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37 Years of Advancing Healthcare Consumerism
The Tax Equity and Fiscal Responsibility Act (TEFRA) amends ERISA.
Mobile phones introduced.
Employers gain relief through Deficit Reduction Act. IRS introduces "Use it or lose it" rule.
The Tax Reform Act establishes tighter non-discrimination rules for employee benefits.
Proposed $500 cap on cafeteria plans is left out of Omnibus Budget Reconciliation Act.
IRS provides relief with respect to 1989 W-2 reporting for dependent care expenses.
World Wide Web is created.
The Family and Medical Leave Act is introduced. ECFC efforts get favorable guidance in IRS regulations.
Dolly, the first cloned animal is born.
The Health Insurance Portability Act (HIPAA) imposes limits on stand alone FSAs and new privacy rules.
Y2K bug fails to bite.
IRS finalizes election change regulations, significantly expanding allowable changes based on ECFC input.
HRS open new doors for health care consumerism. ECFC efforts with IRS and Treasury are recognized for changing adverse IRS position.
The Medicare Prescription Drug, Improvement and Modernization Act passed. HSAs are created.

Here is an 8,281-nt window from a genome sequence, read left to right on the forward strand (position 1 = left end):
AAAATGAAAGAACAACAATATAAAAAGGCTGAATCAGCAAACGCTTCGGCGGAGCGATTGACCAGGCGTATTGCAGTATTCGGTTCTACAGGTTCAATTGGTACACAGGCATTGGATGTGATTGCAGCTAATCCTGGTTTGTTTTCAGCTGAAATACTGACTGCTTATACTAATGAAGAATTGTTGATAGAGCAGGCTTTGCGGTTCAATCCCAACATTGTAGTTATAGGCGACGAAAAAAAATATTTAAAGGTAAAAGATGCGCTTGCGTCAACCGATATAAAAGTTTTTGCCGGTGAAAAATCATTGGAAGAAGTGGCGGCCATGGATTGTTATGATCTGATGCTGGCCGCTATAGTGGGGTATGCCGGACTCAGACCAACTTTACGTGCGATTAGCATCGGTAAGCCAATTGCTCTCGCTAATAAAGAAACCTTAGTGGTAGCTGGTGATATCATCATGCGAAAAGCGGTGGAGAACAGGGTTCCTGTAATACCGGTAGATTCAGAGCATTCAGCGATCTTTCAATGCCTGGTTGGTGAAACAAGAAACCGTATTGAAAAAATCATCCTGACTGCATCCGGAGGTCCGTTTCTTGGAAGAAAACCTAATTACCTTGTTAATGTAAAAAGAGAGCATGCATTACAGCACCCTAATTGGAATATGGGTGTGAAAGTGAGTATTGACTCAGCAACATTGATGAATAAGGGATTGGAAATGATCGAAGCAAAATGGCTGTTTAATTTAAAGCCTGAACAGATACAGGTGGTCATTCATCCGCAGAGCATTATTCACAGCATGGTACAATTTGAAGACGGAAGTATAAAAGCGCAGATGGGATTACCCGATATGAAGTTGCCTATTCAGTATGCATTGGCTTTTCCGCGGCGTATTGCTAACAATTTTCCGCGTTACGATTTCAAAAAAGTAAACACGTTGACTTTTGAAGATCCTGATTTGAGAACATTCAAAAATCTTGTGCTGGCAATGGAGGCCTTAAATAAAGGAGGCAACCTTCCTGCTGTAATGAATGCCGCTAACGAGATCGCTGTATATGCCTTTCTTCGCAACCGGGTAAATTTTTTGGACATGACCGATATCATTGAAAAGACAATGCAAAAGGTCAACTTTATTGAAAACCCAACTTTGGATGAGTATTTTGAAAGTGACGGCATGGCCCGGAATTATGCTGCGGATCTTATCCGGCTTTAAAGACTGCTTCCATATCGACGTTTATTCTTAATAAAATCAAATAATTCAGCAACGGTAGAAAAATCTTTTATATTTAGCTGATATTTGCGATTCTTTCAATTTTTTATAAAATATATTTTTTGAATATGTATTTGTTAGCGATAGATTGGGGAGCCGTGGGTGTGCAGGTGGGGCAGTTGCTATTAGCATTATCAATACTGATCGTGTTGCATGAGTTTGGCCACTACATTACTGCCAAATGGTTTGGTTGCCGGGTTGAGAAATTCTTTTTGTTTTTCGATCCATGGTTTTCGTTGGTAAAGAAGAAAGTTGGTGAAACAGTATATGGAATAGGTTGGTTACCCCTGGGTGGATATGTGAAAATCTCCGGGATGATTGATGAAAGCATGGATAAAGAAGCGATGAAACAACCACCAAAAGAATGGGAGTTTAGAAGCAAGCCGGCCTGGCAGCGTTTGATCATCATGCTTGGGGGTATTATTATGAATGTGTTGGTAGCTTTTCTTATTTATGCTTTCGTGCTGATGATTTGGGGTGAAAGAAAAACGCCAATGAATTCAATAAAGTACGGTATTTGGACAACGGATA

Facebook is launched.
ECFC efforts result in acceptance of electronic payment cards.
After extensive efforts, IRS loosens "Use or Lose" provision for FSAs with the incorporation of the grace period.
HSAs become more flexible with the added ability to contribute funds via health FSA rollovers and one-time HRA transfers.
IRS proposes comprehensive regulations for cafeteria plans reflecting ECFC input.
Apple unveils the first iPhone.
Affordable Care Act is signed into law. Significant ECFC effort preserves FSAs and allows for COLA adjustment to $2,500 cap. Potentially harmful "Cadillac Tax" becomes focus.
Private health insurance benefits exchanges emerge.
After years of ECFC effort, IRS finally allows $500 carryover for health FSAs.
"Cadillac Tax" is delayed.
ECFC celebrates 35th Anniversary.
The 21st Century Cures Act which allows for Qualified Small Employer HRAs (QSEHRAs) was enacted.
"Cadillac Tax" is given another two-year delay.